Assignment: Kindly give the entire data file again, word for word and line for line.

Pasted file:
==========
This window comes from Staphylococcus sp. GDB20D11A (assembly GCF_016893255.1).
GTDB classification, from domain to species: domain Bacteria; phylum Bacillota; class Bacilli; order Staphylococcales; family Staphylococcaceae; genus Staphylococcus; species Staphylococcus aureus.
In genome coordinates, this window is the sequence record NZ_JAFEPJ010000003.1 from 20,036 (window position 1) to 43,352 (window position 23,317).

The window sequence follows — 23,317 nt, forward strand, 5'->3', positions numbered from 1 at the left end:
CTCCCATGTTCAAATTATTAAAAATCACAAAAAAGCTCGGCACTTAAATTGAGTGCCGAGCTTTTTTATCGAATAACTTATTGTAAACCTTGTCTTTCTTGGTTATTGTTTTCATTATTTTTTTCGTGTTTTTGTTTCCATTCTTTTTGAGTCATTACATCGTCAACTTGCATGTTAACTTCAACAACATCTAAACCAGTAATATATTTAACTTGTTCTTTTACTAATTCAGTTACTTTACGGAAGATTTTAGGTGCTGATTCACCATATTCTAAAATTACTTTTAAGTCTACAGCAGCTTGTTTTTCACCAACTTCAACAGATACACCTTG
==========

This window comes from Staphylococcus sp. GDB20D11A (assembly GCF_016893255.1).
GTDB classification, from domain to species: domain Bacteria; phylum Bacillota; class Bacilli; order Staphylococcales; family Staphylococcaceae; genus Staphylococcus; species Staphylococcus aureus.
In genome coordinates, this window is the sequence record NZ_JAFEPJ010000003.1 from 20,036 (window position 1) to 43,352 (window position 23,317).

The window sequence follows — 23,317 nt, forward strand, 5'->3', positions numbered from 1 at the left end:
CTCCCATGTTCAAATTATTAAAAATCACAAAAAAGCTCGGCACTTAAATTGAGTGCCGAGCTTTTTTATCGAATAACTTATTGTAAACCTTGTCTTTCTTGGTTATTGTTTTCATTATTTTTTTCGTGTTTTTGTTTCCATTCTTTTTGAGTCATTACATCGTCAACTTGCATGTTAACTTCAACAACATCTAAACCAGTAATATATTTAACTTGTTCTTTTACTAATTCAGTTACTTTACGGAAGATTTTAGGTGCTGATTCACCATATTCTAAAATTACTTTTAAGTCTACAGCAGCTTGTTTTTCACCAACTTCAACAGATACACCTTG